resources with DOD. 

VA's Denver and Charleston medical facilities have long-standing 
affiliations with local medical universities. VA's facility in Denver 
is affiliated with the University of Colorado's School of Medicine-- 
through the University of Colorado at Denver and Health Sciences Center 
and UCH--and VA's facility in Charleston is affiliated with MUSC. These 
affiliations provide both VA facilities with the majority of VA's 
medical residents who rotate through all VA clinical service areas. 
Both VA facilities also purchase a significant amount of medical 
services from their affiliates. Specifically, the Denver facility 
annually obtains $9 million worth of services from UCH, and the 
Charleston VA facility buys $13 million in services annually from MUSC. 
The medical services purchased are in such areas as gastroenterology, 
infectious disease, internal medicine, neurosurgery, anesthesia, 
pulmonary, and cardiovascular perfusion. In addition to these services, 
VA also has a medical research partnership with MUSC for a mutually 
supported biomedical research facility, the Thurmond Biomedical 
Research Center. Table 1 provides more detailed information about the 
VA facilities in Charleston and Denver and their medical affiliates. 

Table 1: Information on VA's Facilities in Charleston and Denver and 
MUSC's and UCH's Facilities: 

Year built: Main hospital; 
Charleston, South Carolina: VA's Ralph H. Johnson Medical Center: 1966; 
Charleston, South Carolina: MUSC: 1955; 
Denver, Colorado: VA's Eastern Colorado Health System: 1951; 
Denver, Colorado: UCH: 1921. 

Square footage; 
Charleston, South Carolina: VA's Ralph H. Johnson Medical Center: 
352,000; 
Charleston, South Carolina: MUSC: 1,530,125[A];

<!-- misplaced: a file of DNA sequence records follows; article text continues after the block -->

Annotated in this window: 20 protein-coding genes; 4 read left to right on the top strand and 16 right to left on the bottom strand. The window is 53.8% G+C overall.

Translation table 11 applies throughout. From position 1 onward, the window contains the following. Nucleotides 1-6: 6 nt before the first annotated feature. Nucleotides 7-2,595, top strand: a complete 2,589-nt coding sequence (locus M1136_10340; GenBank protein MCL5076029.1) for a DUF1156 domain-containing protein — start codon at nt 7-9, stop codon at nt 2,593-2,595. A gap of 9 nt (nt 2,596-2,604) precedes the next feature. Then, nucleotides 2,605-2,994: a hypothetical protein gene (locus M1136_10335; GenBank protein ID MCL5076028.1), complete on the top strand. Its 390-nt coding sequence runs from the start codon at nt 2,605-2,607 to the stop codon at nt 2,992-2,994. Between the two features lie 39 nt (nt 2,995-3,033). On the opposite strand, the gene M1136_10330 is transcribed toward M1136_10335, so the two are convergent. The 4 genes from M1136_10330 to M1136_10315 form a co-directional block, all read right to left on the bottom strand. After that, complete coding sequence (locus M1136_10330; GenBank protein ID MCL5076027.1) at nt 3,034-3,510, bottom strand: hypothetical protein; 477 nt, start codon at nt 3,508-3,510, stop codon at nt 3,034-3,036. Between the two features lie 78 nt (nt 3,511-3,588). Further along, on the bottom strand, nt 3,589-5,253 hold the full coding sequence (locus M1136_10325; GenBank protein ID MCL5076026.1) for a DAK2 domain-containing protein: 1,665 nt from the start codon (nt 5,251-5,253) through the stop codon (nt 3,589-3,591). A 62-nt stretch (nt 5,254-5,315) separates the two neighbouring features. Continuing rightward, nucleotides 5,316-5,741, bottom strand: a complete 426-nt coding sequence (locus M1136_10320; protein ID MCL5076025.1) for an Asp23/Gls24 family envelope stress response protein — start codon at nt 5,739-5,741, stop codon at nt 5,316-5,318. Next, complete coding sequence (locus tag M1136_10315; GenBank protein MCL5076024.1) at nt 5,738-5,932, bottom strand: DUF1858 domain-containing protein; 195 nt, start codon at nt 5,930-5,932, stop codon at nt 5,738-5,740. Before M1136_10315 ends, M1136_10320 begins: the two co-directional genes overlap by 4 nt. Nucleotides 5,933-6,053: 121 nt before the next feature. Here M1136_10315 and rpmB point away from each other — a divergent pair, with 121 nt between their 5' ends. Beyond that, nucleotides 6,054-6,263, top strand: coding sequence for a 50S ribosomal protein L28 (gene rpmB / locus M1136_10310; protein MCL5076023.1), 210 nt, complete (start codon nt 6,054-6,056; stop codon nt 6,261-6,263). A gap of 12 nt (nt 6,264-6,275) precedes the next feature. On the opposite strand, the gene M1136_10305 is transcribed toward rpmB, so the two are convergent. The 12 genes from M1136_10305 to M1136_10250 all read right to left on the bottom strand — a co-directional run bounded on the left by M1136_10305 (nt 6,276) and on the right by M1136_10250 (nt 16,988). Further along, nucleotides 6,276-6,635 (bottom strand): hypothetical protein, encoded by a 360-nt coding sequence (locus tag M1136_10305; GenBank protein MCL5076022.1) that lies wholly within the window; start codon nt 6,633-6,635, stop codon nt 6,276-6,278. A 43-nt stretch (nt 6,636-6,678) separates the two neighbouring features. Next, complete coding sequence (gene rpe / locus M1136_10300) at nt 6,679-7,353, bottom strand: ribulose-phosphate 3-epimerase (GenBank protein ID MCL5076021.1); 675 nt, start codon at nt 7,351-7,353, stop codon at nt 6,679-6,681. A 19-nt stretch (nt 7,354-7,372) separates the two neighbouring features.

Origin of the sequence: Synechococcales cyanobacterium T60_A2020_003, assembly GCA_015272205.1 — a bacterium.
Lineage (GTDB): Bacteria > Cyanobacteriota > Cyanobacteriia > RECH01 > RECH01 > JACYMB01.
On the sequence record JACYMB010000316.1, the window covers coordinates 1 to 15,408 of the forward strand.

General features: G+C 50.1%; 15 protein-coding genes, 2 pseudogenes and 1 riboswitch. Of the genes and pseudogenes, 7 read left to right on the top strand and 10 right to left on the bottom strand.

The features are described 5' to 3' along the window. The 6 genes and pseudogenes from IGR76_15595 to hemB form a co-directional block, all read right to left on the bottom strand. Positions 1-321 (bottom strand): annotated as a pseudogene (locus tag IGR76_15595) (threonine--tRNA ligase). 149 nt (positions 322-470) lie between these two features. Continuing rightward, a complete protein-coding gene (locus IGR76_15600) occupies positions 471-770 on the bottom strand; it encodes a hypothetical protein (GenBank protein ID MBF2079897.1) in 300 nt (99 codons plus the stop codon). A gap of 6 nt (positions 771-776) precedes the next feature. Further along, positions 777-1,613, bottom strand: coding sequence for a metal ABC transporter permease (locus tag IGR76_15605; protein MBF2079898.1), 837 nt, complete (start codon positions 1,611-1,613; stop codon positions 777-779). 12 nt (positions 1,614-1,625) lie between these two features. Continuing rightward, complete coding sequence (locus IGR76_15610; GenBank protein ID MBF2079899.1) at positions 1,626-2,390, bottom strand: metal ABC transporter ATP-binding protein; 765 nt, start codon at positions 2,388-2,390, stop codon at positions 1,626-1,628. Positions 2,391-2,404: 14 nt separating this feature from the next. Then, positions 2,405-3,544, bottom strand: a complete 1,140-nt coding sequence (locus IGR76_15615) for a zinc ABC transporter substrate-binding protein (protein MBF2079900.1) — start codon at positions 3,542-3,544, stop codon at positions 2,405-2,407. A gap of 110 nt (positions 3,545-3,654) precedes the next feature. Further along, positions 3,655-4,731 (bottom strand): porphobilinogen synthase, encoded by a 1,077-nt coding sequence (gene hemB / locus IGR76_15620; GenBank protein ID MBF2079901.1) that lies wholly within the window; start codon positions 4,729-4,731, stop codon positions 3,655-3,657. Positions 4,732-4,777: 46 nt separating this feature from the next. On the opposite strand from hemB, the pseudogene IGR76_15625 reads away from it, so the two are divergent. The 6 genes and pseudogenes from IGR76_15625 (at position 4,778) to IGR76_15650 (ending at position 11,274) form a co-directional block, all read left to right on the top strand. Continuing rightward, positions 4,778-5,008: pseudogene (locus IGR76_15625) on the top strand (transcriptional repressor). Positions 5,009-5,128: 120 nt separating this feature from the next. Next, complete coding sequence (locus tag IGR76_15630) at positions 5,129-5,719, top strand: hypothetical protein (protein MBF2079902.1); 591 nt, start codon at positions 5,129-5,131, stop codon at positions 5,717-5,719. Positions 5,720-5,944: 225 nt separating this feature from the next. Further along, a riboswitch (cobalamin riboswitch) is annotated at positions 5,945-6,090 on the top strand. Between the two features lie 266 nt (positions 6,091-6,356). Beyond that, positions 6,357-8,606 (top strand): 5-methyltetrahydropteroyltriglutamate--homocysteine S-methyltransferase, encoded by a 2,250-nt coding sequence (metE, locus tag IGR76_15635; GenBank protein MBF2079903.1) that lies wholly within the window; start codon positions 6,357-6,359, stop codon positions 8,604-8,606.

Denver, Colorado: VA's Eastern Colorado Health System: 670,000; 
Denver, Colorado: UCH: 1,200,000[B]. 

Beds; 
Charleston, South Carolina: VA's Ralph H. Johnson Medical Center: 126; 
Charleston, South Carolina: MUSC: 709;  
Denver, Colorado: VA's Eastern Colorado Health System: 128; 
Denver, Colorado: UCH: 420. 

Inpatient admissions; 
Charleston, South Carolina: VA's Ralph H. Johnson Medical Center: 
4,510; 
Charleston, South Carolina: MUSC: 28,591;  
Denver, Colorado: VA's Eastern Colorado Health System: 4,750; 
Denver, Colorado: UCH: 19,622. 

Outpatient visits; 
Charleston, South Carolina: VA's Ralph H. Johnson Medical Center: 
370,917; 
Charleston, South Carolina: MUSC: 551,914[C];  
Denver, Colorado: VA's Eastern Colorado Health System: 481,769; 
Denver, Colorado: UCH: 546,248. 

Annual operating budget (in millions); 
Charleston, South Carolina: VA's Ralph H. Johnson Medical Center: $160; 
Charleston, South Carolina: MUSC: $559; 
Denver, Colorado: VA's Eastern Colorado Health System: $267; 
Denver, Colorado: UCH: $490. 

Source: GAO presentation of VA, MUSC, and UCH data. 

[A] The MUSC medical center includes the Institute of Psychiatry 
(62,299 square feet), Children's Hospital (347,697), North Tower and 
Main Hospital (545,201), Rutledge Tower (383,752), and Charleston 
Memorial Hospital (191,176). 

[B] By 2008, UCH will have approximately 1.8 million gross square 
footage of fully operational facilities, with about 1.5 million gross 
square footage dedicated to clinical and patient care services. This